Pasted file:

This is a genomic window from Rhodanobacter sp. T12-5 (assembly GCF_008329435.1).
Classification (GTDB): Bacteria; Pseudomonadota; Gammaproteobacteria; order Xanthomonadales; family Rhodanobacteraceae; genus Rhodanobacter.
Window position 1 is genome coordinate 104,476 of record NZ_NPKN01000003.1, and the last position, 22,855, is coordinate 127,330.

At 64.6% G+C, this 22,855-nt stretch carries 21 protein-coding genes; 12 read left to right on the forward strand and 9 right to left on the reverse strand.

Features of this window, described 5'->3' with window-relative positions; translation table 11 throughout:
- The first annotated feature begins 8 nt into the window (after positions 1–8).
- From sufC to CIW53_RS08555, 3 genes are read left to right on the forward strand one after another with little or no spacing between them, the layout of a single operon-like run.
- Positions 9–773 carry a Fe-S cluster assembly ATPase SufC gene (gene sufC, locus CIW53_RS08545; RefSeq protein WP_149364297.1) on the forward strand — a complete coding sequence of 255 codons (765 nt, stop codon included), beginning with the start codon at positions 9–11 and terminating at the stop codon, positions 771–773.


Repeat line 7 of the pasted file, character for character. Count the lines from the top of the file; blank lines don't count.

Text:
- From sufC to CIW53_RS08555, 3 genes are read left to right on the forward strand one after another with little or no spacing between them, the layout of a single operon-like run.